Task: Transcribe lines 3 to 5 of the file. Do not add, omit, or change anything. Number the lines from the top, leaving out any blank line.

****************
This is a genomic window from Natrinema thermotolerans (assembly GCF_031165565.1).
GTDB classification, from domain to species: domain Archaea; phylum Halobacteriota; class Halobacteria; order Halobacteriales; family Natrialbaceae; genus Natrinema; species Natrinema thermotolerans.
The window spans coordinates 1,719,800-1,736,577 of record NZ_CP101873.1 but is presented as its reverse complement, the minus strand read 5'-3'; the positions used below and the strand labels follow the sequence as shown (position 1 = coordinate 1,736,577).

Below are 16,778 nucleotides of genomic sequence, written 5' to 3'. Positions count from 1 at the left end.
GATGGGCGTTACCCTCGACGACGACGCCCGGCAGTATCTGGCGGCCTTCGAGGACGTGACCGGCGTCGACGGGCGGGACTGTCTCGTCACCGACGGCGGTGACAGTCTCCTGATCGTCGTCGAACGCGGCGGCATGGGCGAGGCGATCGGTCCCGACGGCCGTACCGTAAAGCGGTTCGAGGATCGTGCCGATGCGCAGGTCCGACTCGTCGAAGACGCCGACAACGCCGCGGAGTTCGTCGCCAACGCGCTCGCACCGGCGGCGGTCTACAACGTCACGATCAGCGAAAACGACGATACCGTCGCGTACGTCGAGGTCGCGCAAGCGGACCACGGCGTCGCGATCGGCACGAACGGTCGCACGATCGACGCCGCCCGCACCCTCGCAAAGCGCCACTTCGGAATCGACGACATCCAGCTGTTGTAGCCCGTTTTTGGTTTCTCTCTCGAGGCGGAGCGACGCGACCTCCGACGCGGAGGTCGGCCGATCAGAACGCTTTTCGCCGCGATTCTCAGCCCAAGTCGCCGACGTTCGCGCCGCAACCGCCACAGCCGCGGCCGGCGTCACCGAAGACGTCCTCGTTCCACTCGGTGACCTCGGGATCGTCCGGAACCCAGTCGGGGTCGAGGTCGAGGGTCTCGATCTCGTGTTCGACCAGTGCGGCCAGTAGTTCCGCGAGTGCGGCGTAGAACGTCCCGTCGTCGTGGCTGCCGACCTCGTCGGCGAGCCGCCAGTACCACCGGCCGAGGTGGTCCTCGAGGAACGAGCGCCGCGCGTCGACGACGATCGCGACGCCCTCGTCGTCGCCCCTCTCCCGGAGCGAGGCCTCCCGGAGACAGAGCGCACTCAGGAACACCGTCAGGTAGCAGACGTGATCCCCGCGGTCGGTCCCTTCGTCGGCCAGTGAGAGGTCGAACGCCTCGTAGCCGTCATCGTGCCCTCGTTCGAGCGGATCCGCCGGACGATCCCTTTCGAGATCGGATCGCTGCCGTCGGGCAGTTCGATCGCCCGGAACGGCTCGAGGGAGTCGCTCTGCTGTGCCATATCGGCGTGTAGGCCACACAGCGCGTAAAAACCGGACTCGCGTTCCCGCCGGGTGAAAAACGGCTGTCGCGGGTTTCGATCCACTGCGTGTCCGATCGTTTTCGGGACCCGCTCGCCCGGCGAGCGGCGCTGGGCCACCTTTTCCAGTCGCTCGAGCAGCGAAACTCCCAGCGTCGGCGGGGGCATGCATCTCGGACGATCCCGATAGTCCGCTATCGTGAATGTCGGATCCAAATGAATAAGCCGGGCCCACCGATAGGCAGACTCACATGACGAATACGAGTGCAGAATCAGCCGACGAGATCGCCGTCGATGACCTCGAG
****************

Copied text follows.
The window spans coordinates 1,719,800-1,736,577 of record NZ_CP101873.1 but is presented as its reverse complement, the minus strand read 5'-3'; the positions used below and the strand labels follow the sequence as shown (position 1 = coordinate 1,736,577).

Below are 16,778 nucleotides of genomic sequence, written 5' to 3'. Positions count from 1 at the left end.
GATGGGCGTTACCCTCGACGACGACGCCCGGCAGTATCTGGCGGCCTTCGAGGACGTGACCGGCGTCGACGGGCGGGACTGTCTCGTCACCGACGGCGGTGACAGTCTCCTGATCGTCGTCGAACGCGGCGGCATGGGCGAGGCGATCGGTCCCGACGGCCGTACCGTAAAGCGGTTCGAGGATCGTGCCGATGCGCAGGTCCGACTCGTCGAAGACGCCGACAACGCCGCGGAGTTCGTCGCCAACGCGCTCGCACCGGCGGCGGTCTACAACGTCACGATCAGCGAAAACGACGATACCGTCGCGTACGTCGAGGTCGCGCAAGCGGACCACGGCGTCGCGATCGGCACGAACGGTCGCACGATCGACGCCGCCCGCACCCTCGCAAAGCGCCACTTCGGAATCGACGACATCCAGCTGTTGTAGCCCGTTTTTGGTTTCTCTCTCGAGGCGGAGCGACGCGACCTCCGACGCGGAGGTCGGCCGATCAGAACGCTTTTCGCCGCGATTCTCAGCCCAAGTCGCCGACGTTCGCGCCGCAACCGCCACAGCCGCGGCCGGCGTCACCGAAGACGTCCTCGTTCCACTCGGTGACCTCGGGATCGTCCGGAACCCAGTCGGGGTCGAGGTCGAGGGTCTCGATCTCGTGTTCGACCAGTGCGGCCAGTAGTTCCGCGAGTGCGGCGTAGAACGTCCCGTCGTCGTGGCTGCCGACCTCGTCGGCGAGCCGCCAGTACCACCGGCCGAGGTGGTCCTCGAGGAACGAGCGCCGCGCGTCGACGACGATCGCGACGCCCTCGTCGTCGCCCCTCTCCCGGAGCGAGGCCTCCCGGAGACAGAGCGCACTCAGGAACACCGTCAGGTAGCAGACGTGATCCCCGCGGTCGGTCCCTTCGTCGGCCAGTGAGAGGTCGAACGCCTCGTAGCCGTCATCGTGCCCTCGTTCGAGCGGATCCGCCGGACGATCCCTTTCGAGATCGGATCGCTGCCGTCGGGCAGTTCGATCGCCCGGAACGGCTCGAGGGAGTCGCTCTGCTGTGCCATATCGGCGTGTAGGCCACACAGCGCGTAAAAACCGGACTCGCGTTCCCGCCGGGTGAAAAACGGCTGTCGCGGGTTTCGATCCACTGCGTGTCCGATCGTTTTCGGGACCCGCTCGCCCGGCGAGCGGCGCTGGGCCACCTTTTCCAGTCGCTCGAGCAGCGAAACTCCCAGCGTCGGCGGGGGCATGCATCTCGGACGATCCCGATAGTCCGCTATCGTGAATGTCGGATCCAAATGAATAAGCCGGGCCCACCGATAGGCAGACTCACATGACGAATACGAGTGCAGAATCAGCCGACGAGATCGCCGTCGATGACCTCGAG